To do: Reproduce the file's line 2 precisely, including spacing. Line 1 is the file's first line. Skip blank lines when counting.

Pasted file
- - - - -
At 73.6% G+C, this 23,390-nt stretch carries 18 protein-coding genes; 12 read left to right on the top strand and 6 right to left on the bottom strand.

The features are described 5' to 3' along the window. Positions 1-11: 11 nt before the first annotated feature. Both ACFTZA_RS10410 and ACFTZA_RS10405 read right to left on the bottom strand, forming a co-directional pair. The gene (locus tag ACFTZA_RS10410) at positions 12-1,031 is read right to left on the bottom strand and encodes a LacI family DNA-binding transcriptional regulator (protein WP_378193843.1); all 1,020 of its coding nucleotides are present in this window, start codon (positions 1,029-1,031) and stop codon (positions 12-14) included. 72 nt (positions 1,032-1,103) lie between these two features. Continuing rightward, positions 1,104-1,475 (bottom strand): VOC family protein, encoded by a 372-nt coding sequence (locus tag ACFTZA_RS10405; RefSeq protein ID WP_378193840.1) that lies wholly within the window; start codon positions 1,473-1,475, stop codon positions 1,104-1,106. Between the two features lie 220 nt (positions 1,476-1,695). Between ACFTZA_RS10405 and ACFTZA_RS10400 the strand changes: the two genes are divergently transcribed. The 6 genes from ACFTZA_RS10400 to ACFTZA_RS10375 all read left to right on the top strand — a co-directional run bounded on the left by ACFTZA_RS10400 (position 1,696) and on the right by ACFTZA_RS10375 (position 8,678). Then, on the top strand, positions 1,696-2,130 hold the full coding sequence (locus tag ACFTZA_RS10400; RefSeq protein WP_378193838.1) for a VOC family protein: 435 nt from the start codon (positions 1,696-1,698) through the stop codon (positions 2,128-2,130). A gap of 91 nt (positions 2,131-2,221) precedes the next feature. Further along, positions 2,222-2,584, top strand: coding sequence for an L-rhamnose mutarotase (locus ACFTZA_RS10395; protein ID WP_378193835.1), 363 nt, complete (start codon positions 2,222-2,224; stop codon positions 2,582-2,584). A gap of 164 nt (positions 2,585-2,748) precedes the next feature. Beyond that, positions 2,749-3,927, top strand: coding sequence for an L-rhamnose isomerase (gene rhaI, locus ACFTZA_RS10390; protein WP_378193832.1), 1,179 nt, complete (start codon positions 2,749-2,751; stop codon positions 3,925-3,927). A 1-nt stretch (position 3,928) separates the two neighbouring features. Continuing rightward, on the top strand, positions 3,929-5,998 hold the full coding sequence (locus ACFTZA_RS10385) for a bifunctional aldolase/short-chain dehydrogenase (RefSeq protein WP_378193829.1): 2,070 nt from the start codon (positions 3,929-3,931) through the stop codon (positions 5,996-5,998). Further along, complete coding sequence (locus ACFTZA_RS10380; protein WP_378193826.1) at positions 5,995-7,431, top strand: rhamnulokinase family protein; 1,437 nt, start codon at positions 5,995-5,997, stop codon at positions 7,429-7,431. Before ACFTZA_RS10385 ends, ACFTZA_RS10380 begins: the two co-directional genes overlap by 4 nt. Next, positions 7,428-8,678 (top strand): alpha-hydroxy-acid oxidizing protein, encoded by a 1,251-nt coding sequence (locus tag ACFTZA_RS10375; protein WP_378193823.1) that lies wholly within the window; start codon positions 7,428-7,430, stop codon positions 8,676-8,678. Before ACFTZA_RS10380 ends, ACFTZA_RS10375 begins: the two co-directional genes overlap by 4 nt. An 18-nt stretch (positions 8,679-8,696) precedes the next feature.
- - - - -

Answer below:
The features are described 5' to 3' along the window. Positions 1-11: 11 nt before the first annotated feature. Both ACFTZA_RS10410 and ACFTZA_RS10405 read right to left on the bottom strand, forming a co-directional pair. The gene (locus tag ACFTZA_RS10410) at positions 12-1,031 is read right to left on the bottom strand and encodes a LacI family DNA-binding transcriptional regulator (protein WP_378193843.1); all 1,020 of its coding nucleotides are present in this window, start codon (positions 1,029-1,031) and stop codon (positions 12-14) included. 72 nt (positions 1,032-1,103) lie between these two features. Continuing rightward, positions 1,104-1,475 (bottom strand): VOC family protein, encoded by a 372-nt coding sequence (locus tag ACFTZA_RS10405; RefSeq protein ID WP_378193840.1) that lies wholly within the window; start codon positions 1,473-1,475, stop codon positions 1,104-1,106. Between the two features lie 220 nt (positions 1,476-1,695). Between ACFTZA_RS10405 and ACFTZA_RS10400 the strand changes: the two genes are divergently transcribed. The 6 genes from ACFTZA_RS10400 to ACFTZA_RS10375 all read left to right on the top strand — a co-directional run bounded on the left by ACFTZA_RS10400 (position 1,696) and on the right by ACFTZA_RS10375 (position 8,678). Then, on the top strand, positions 1,696-2,130 hold the full coding sequence (locus tag ACFTZA_RS10400; RefSeq protein WP_378193838.1) for a VOC family protein: 435 nt from the start codon (positions 1,696-1,698) through the stop codon (positions 2,128-2,130). A gap of 91 nt (positions 2,131-2,221) precedes the next feature. Further along, positions 2,222-2,584, top strand: coding sequence for an L-rhamnose mutarotase (locus ACFTZA_RS10395; protein ID WP_378193835.1), 363 nt, complete (start codon positions 2,222-2,224; stop codon positions 2,582-2,584). A gap of 164 nt (positions 2,585-2,748) precedes the next feature. Beyond that, positions 2,749-3,927, top strand: coding sequence for an L-rhamnose isomerase (gene rhaI, locus ACFTZA_RS10390; protein WP_378193832.1), 1,179 nt, complete (start codon positions 2,749-2,751; stop codon positions 3,925-3,927). A 1-nt stretch (position 3,928) separates the two neighbouring features. Continuing rightward, on the top strand, positions 3,929-5,998 hold the full coding sequence (locus ACFTZA_RS10385) for a bifunctional aldolase/short-chain dehydrogenase (RefSeq protein WP_378193829.1): 2,070 nt from the start codon (positions 3,929-3,931) through the stop codon (positions 5,996-5,998). Further along, complete coding sequence (locus ACFTZA_RS10380; protein WP_378193826.1) at positions 5,995-7,431, top strand: rhamnulokinase family protein; 1,437 nt, start codon at positions 5,995-5,997, stop codon at positions 7,429-7,431. Before ACFTZA_RS10385 ends, ACFTZA_RS10380 begins: the two co-directional genes overlap by 4 nt. Next, positions 7,428-8,678 (top strand): alpha-hydroxy-acid oxidizing protein, encoded by a 1,251-nt coding sequence (locus tag ACFTZA_RS10375; protein WP_378193823.1) that lies wholly within the window; start codon positions 7,428-7,430, stop codon positions 8,676-8,678. Before ACFTZA_RS10380 ends, ACFTZA_RS10375 begins: the two co-directional genes overlap by 4 nt. An 18-nt stretch (positions 8,679-8,696) precedes the next feature.